Women in health care are having a moment. Images of bold nurses, clad in scrubs and ready for battle against the novel coronavirus are ubiquitous these days. Although roughly 10% of today's nurses are male, most of the images now circulating in mainstream and social media are female. The public is finally seeing strong, well-educated and experienced women doing the things they have done for centuries — caring for the bodies, minds and spirits of those who are ill.
It seems strange to assert that a book about Late Renaissance Italian women in health care is relevant to the present global health care crisis, but striking parallels are found throughout Forgotten Healers: Women and the Pursuit of Health in Late Renaissance Italy. Author Sharon T. Strocchia is an Emory University history professor who studies Renaissance Italy's social and cultural history within the greater context of early modern European gender and sexuality.
Forgotten Healers reaches across the categories of gender studies, the annals of medicine and Renaissance history. It is an academic monograph, but Strocchia is a good storyteller who uses interesting historical figures to add color to the book's detailed research.
As is the case in so many other areas of academic research, women's contributions to health care have been consigned to the historical shadows due to their lower status, income inequality and constrained social roles. Strocchia's valuable study augments contemporary scholarly efforts to illuminate historical events and figures that have been previously invisible due to gender bias.
Using class as her organizing tool, the author discusses women from three socioeconomic situations: noblewomen, nuns and lower-class adolescents recruited to work with pox sufferers. If their roles were translated into today's career titles, the women described in this book could be seen as drug efficacy researchers, pharmacists, marketing and branding gurus, pharmaceutical supply chain professionals, nurses, medical publishers, hospital administrators, public health officials, among a list that could go on.
Strocchia starts with an analysis of the roles of two elite women, Maria Salviati de' Medici (1499-1543), who was the mother of Duke Cosimo I, and the duke's wife, Eleonora of Toledo (1522-1562). She notes, "Both women exerted real influence over preventative health measure, daily care routines, and critical decision-making processes as household practitioners." As a noblewoman, Salviati was educated and had access to many helpful resources including a broad network of influential personal contacts, books and other educational materials. She used these resources to develop expertise akin to the medical specialty of pediatrics.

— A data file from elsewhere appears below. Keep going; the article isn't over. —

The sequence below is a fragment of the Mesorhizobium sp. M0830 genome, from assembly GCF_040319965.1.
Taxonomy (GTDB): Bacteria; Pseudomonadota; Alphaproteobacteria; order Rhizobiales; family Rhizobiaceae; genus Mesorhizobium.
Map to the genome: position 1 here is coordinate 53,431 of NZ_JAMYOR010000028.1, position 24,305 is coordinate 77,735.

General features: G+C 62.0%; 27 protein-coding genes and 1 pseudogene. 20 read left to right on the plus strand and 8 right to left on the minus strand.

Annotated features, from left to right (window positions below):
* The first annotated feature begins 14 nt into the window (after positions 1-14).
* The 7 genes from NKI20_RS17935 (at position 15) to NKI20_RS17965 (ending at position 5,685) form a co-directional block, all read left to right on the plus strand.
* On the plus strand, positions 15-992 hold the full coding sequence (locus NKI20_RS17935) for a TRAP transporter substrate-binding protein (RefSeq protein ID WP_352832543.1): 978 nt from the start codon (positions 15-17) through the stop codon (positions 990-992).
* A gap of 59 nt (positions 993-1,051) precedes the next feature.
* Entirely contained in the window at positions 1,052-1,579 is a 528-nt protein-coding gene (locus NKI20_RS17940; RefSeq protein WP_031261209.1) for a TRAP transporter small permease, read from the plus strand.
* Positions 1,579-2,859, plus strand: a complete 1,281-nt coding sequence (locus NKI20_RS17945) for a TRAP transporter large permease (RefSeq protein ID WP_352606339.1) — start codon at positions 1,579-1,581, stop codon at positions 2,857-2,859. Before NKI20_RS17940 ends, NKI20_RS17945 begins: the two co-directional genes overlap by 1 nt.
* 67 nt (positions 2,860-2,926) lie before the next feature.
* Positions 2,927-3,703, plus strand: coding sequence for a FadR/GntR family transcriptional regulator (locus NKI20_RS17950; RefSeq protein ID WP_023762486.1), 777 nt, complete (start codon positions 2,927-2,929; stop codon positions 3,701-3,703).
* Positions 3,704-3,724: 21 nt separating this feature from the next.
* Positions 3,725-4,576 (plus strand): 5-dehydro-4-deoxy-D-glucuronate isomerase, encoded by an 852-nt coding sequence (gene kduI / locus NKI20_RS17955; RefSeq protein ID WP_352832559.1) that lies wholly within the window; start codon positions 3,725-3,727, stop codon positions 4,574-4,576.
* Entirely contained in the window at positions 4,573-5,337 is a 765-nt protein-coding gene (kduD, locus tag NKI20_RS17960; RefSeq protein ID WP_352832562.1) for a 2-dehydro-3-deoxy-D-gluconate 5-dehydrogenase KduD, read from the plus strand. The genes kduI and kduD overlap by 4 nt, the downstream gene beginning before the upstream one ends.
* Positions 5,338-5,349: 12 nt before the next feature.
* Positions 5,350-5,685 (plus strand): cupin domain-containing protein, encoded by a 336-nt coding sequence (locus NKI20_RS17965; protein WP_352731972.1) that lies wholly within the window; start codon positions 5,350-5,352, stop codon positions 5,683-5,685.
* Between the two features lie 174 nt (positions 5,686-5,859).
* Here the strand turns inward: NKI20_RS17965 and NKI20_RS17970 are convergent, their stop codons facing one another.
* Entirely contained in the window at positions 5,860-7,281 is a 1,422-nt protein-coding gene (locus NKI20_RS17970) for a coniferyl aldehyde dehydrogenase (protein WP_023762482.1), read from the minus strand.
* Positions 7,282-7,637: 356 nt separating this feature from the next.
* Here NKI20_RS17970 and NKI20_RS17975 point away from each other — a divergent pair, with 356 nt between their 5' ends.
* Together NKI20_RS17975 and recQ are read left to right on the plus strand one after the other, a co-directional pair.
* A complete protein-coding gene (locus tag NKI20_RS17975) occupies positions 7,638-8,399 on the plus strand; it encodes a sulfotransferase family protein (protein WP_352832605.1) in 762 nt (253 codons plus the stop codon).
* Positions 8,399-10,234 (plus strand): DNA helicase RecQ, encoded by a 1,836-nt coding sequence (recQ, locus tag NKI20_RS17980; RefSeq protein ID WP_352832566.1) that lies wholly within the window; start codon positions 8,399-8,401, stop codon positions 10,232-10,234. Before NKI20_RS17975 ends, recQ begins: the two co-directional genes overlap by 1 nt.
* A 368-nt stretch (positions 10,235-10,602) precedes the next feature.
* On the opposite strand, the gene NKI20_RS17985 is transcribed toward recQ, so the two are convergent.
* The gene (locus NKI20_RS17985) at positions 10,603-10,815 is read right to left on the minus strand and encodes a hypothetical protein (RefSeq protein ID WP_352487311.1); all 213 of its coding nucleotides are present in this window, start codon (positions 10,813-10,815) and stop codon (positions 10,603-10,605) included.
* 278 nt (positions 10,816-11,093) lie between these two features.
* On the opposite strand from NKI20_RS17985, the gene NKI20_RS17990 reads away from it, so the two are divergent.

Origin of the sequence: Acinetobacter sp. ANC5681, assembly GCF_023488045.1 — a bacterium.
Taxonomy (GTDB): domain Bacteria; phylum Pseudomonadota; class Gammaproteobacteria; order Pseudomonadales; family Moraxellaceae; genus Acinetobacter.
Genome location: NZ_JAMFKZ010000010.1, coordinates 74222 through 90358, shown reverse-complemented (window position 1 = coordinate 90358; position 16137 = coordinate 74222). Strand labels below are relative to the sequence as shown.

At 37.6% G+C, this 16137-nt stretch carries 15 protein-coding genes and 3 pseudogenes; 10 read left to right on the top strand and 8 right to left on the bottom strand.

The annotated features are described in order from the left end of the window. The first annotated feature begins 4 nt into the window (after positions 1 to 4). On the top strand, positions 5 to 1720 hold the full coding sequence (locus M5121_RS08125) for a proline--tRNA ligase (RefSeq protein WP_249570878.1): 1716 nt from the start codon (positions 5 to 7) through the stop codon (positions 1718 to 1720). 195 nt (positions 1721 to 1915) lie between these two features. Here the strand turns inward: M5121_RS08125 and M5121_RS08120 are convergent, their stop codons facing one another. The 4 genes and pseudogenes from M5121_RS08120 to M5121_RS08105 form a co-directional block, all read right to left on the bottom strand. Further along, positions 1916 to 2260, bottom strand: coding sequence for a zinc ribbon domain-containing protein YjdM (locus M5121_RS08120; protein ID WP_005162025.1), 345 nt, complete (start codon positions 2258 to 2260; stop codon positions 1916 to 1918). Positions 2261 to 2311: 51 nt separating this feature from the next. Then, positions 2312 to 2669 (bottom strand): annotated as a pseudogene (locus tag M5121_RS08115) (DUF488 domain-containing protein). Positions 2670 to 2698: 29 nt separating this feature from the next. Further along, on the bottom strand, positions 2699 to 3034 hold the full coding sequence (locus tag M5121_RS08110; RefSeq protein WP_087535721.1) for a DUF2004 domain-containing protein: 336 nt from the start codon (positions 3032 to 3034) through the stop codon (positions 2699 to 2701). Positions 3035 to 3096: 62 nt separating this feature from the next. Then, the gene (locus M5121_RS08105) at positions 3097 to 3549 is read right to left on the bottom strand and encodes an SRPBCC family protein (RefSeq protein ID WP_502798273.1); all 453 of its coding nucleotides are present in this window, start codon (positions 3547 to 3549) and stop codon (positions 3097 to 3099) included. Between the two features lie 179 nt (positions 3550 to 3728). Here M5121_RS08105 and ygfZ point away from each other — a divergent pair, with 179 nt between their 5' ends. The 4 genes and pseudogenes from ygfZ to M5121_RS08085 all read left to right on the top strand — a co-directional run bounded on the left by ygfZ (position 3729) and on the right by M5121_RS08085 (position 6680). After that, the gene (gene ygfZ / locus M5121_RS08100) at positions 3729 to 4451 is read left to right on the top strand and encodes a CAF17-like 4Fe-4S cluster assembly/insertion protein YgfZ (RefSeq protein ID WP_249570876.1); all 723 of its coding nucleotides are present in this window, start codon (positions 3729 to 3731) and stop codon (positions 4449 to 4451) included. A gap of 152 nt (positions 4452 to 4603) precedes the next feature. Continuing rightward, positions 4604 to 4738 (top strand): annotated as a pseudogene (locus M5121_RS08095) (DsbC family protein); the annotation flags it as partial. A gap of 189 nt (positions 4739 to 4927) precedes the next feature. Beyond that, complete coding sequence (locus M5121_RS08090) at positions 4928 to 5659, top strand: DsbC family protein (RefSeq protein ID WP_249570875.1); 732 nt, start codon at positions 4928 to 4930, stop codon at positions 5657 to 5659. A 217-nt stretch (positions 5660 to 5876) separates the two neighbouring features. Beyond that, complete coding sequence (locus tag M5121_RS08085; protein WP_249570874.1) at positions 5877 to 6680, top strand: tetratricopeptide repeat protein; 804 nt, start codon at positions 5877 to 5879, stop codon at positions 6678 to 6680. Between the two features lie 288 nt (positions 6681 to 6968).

In addition to learning pharmacy and other skills from her highly respected mother-in-law, Eleonora amassed her own medical recipes and secrets. Through patronage and her strategic granting of medical gifts and favors, she used her health care expertise as an instrument of power both within the court and in the court's extended networks.
Strocchia explains that the production of cosmetics, wellness products and medicinal remedies provided significant financial support for many convent communities of this era. Some of the women in theses religious communities developed great skill in the production of these products. One example offered by Strocchia is the nun and pharmacist Giovanna Ginori, who came from a well-to-do local family and entered the convent at age 12. She began to work in the convent pharmacy early in her religious career and was placed under the apprenticeship of a skilled mentor who taught her how to identify and process herbs into useful and popular remedies. She ran the convent pharmacy, including its business elements, for 37 years and gained respect and fame for her skills. This nun's story is only one of the fascinating depictions Strocchia provides to demonstrate the place of women religious in Italian health care of the time.
The author explains that early 16th-century Italian hospitals were renowned across Europe for their high-quality care. At this time, Italy was also developing specialized facilities such as pox hospitals to treat syphilis and quarantine facilities to forcibly isolate plague patients. Female nurses did the bulk of day-to-day caregiving and were central to the functioning of these institutions, but most were illiterate and did not produce written artifacts like the noblewomen and nuns did.
In Florence, nurses for the pox hospital were adolescent girls from the lower class. They were recruited to this difficult and dangerous work with the idea that nursing service would prevent them from falling into prostitution. Nurses in the pox hospitals required numerous skills essential to patient care and safety, including pharmacy and infection control. Strocchia observes that in addition to expert clinical competency, "Renaissance hospital nurses also tended to complex mind-body connections by helping patients grapple with the emotional and spiritual fallout of suffering."
The novel coronavirus is technically neither pox nor plague, but nurses are still at the bedsides of highly contagious patients, steadfastly present to hold a patient's hand and help families and patients grapple with the physical, emotional and spiritual fallout of suffering. Our pharmacological, technological and clinical practices are mostly different from those of Renaissance Italy, but Strocchia's book is a reminder that the spirit of innovation and the healer's mission to alleviate human suffering has endured over centuries.
[Melissa Jones is a health care journalist and an adjunct professor of Liberal Studies at Brandman University in Irvine, California.]
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